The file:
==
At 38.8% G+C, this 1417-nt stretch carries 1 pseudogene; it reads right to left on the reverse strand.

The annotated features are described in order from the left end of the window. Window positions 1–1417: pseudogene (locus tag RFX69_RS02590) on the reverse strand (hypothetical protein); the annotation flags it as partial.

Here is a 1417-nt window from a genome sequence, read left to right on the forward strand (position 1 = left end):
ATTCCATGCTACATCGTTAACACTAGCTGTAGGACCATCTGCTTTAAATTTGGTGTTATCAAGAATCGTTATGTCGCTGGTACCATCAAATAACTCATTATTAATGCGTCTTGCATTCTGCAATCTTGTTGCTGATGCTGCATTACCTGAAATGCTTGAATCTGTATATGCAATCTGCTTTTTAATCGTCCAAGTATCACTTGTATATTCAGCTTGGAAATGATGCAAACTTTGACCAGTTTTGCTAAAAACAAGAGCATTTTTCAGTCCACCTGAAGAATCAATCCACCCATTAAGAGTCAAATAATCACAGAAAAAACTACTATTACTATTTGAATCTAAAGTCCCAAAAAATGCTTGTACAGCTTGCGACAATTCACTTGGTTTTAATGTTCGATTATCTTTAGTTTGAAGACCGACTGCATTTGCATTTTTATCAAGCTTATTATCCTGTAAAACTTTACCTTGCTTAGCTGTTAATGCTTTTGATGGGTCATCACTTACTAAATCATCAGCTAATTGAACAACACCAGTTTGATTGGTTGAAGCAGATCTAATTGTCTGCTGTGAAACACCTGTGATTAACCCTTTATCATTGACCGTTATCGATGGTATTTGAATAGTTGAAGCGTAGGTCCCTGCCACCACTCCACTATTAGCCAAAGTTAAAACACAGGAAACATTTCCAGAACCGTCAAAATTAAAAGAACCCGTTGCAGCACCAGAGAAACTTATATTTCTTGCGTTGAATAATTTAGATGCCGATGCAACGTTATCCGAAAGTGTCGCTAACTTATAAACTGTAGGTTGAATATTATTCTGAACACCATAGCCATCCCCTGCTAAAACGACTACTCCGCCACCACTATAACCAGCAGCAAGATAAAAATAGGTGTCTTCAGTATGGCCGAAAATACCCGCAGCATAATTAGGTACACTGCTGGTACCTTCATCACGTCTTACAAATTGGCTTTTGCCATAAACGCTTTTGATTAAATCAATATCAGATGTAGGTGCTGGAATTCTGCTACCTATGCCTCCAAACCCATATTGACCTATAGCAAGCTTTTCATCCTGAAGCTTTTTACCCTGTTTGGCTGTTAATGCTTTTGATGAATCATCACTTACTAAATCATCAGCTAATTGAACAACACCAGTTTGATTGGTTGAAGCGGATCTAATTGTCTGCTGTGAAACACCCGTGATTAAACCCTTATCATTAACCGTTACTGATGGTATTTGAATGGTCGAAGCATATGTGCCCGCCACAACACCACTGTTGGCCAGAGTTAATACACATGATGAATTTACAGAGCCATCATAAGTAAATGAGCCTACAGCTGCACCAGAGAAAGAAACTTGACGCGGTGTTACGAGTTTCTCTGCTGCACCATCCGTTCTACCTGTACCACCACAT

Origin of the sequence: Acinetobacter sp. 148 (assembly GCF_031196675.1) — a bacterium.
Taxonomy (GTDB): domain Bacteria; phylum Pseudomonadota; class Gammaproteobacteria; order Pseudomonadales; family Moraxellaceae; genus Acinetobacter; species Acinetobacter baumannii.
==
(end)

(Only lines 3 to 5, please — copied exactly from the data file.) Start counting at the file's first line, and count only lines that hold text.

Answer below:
Here is a 1417-nt window from a genome sequence, read left to right on the forward strand (position 1 = left end):
ATTCCATGCTACATCGTTAACACTAGCTGTAGGACCATCTGCTTTAAATTTGGTGTTATCAAGAATCGTTATGTCGCTGGTACCATCAAATAACTCATTATTAATGCGTCTTGCATTCTGCAATCTTGTTGCTGATGCTGCATTACCTGAAATGCTTGAATCTGTATATGCAATCTGCTTTTTAATCGTCCAAGTATCACTTGTATATTCAGCTTGGAAATGATGCAAACTTTGACCAGTTTTGCTAAAAACAAGAGCATTTTTCAGTCCACCTGAAGAATCAATCCACCCATTAAGAGTCAAATAATCACAGAAAAAACTACTATTACTATTTGAATCTAAAGTCCCAAAAAATGCTTGTACAGCTTGCGACAATTCACTTGGTTTTAATGTTCGATTATCTTTAGTTTGAAGACCGACTGCATTTGCATTTTTATCAAGCTTATTATCCTGTAAAACTTTACCTTGCTTAGCTGTTAATGCTTTTGATGGGTCATCACTTACTAAATCATCAGCTAATTGAACAACACCAGTTTGATTGGTTGAAGCAGATCTAATTGTCTGCTGTGAAACACCTGTGATTAACCCTTTATCATTGACCGTTATCGATGGTATTTGAATAGTTGAAGCGTAGGTCCCTGCCACCACTCCACTATTAGCCAAAGTTAAAACACAGGAAACATTTCCAGAACCGTCAAAATTAAAAGAACCCGTTGCAGCACCAGAGAAACTTATATTTCTTGCGTTGAATAATTTAGATGCCGATGCAACGTTATCCGAAAGTGTCGCTAACTTATAAACTGTAGGTTGAATATTATTCTGAACACCATAGCCATCCCCTGCTAAAACGACTACTCCGCCACCACTATAACCAGCAGCAAGATAAAAATAGGTGTCTTCAGTATGGCCGAAAATACCCGCAGCATAATTAGGTACACTGCTGGTACCTTCATCACGTCTTACAAATTGGCTTTTGCCATAAACGCTTTTGATTAAATCAATATCAGATGTAGGTGCTGGAATTCTGCTACCTATGCCTCCAAACCCATATTGACCTATAGCAAGCTTTTCATCCTGAAGCTTTTTACCCTGTTTGGCTGTTAATGCTTTTGATGAATCATCACTTACTAAATCATCAGCTAATTGAACAACACCAGTTTGATTGGTTGAAGCGGATCTAATTGTCTGCTGTGAAACACCCGTGATTAAACCCTTATCATTAACCGTTACTGATGGTATTTGAATGGTCGAAGCATATGTGCCCGCCACAACACCACTGTTGGCCAGAGTTAATACACATGATGAATTTACAGAGCCATCATAAGTAAATGAGCCTACAGCTGCACCAGAGAAAGAAACTTGACGCGGTGTTACGAGTTTCTCTGCTGCACCATCCGTTCTACCTGTACCACCACAT

Origin of the sequence: Acinetobacter sp. 148 (assembly GCF_031196675.1) — a bacterium.